This is where Living Beyond Breast Cancer can help.
“All of us here try to help women become better self-advocates so that they get the care they need,” she said. “A big part of what I do is get the information they need from their health care provider so they can make informed decisions for their wellbeing.”
The Molecular Barcode of Cancer — Targeting Treatment to Patient• Incorporating Technology and DNA Testing into Clinical Trials• Participating in Genetic Research• An Active Participant in Breast Cancer Research and in Life• Participating in Metastatic Breast Cancer Research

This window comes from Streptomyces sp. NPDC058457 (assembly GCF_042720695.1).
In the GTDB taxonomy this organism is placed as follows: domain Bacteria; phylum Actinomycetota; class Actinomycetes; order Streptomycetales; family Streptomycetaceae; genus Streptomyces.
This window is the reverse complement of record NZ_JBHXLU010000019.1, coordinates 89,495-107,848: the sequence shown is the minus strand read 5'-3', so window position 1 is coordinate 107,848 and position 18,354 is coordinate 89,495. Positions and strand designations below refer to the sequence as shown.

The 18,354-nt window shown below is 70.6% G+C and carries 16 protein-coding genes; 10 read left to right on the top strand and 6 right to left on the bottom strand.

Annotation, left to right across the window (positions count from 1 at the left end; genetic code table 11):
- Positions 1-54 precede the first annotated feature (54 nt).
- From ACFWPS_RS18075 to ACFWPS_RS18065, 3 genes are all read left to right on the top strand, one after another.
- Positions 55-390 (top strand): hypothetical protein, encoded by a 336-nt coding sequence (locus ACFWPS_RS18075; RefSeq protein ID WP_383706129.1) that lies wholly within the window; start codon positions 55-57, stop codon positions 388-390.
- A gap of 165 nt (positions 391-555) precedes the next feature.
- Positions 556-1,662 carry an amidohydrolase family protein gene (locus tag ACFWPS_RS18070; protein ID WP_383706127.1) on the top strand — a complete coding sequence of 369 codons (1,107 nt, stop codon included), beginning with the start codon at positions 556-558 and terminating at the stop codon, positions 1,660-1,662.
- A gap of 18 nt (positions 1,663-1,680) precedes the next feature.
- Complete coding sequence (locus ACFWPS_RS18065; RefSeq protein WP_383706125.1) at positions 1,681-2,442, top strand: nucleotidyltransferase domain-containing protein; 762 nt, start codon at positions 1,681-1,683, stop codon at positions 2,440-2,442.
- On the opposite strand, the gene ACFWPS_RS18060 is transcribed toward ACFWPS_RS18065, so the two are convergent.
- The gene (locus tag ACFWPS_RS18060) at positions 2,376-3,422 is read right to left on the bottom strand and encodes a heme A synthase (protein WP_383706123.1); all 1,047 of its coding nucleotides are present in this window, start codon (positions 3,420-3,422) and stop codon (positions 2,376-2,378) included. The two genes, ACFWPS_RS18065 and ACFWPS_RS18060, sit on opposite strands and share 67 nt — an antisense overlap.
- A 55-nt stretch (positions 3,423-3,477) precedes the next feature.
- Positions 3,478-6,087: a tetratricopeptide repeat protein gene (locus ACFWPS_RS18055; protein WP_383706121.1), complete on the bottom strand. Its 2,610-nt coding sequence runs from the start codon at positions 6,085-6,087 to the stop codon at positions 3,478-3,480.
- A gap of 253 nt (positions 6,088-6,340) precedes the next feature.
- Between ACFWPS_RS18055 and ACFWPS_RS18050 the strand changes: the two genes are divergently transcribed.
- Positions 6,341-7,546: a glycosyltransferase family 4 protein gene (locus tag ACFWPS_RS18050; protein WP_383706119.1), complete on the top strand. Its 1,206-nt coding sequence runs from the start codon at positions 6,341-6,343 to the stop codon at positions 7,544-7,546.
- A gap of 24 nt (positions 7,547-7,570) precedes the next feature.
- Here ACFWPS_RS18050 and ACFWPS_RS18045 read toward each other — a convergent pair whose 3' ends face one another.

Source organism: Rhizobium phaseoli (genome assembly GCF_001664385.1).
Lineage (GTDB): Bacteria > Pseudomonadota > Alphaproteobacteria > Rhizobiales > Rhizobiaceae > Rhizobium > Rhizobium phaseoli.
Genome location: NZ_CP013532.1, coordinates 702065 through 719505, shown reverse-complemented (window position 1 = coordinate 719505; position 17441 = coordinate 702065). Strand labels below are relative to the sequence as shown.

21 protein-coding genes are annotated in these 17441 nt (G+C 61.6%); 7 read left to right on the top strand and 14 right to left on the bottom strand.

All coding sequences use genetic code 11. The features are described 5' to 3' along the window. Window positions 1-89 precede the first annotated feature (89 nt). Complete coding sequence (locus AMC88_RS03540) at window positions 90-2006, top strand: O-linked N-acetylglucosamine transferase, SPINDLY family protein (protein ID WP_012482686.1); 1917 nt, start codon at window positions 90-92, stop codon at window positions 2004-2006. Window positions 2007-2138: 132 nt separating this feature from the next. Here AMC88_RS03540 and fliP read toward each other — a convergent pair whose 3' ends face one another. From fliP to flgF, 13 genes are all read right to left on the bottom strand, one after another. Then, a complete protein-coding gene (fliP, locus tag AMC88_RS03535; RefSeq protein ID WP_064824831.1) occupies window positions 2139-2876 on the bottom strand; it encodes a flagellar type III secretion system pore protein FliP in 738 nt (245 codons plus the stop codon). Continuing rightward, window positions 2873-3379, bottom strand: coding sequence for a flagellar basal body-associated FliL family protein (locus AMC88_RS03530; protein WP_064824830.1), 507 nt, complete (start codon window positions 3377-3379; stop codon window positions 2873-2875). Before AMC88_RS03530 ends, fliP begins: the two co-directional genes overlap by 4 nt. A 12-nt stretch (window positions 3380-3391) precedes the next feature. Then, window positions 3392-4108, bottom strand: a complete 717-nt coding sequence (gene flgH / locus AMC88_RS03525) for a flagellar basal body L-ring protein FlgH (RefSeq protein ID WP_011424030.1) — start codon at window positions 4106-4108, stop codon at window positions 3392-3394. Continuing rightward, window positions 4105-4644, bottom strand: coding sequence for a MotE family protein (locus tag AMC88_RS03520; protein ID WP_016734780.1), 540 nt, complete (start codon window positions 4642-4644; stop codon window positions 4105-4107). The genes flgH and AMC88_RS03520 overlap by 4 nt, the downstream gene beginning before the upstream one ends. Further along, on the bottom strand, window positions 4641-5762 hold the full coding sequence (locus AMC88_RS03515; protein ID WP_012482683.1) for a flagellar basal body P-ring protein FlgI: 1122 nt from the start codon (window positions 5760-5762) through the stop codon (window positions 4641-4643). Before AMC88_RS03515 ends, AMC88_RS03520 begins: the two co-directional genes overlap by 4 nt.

Because metastatic breast cancer isn’t curable, women with the diagnosis sometimes feel distanced from the broader breast cancer community.“We’ve surveyed hundreds and hundreds of women over the years asking them what they need and want, and it’s pretty accurate that they sometimes feel marginalized because they represent a smaller subset of all women with breast cancer.”For the majority of women with breast cancer, the diagnosis is made early, they receive some sort of treatment and they move into recovery. Breast cancer doesn’t define their everyday life.For women with metastatic breast cancer, their narrative is different. They have to come to terms with the idea that they’ll be undergoing some sort of treatment for the rest of their lives. Living Beyond Breast Cancer tries to help them with the personal side of the diagnosis — how to tell family and friends, figuring out health insurance issues or whether to keep working — as well as treatment options.“The women newly diagnosed with metastatic breast cancer who come to our organization tend to be information seekers,” said Elyse. “They are hungry for information and want to learn as much as possible. We want them to feel armed with the information they need so they can ask the right questions and get the best possible treatment with the least amount of side effects.”Sometimes that also includes information about new treatments in the pipeline or promising clinical trials. Earlier this year 23andMe and Genentech launched an online study of metastatic breast cancer to learn more about how genes influence a person’s response to treatment with bevacizumab, also known as Avastin®. Living Beyond Breast Cancer is helping with the study as are our other partners including the Avon Foundation for Women, BreastCancer.Org, the Metastatic Breast Cancer Network, the Triple Negative Breast Cancer Foundation, and Cancer Support.“Many, many, many women want to know as much as they can about their cancer,” said Elyse. “It’s not just about themselves — they (also) worry about their family members — and if there is any genetic component that can be learned, these women … want to know. It might not be useful for them but it could be useful for other women in the future.”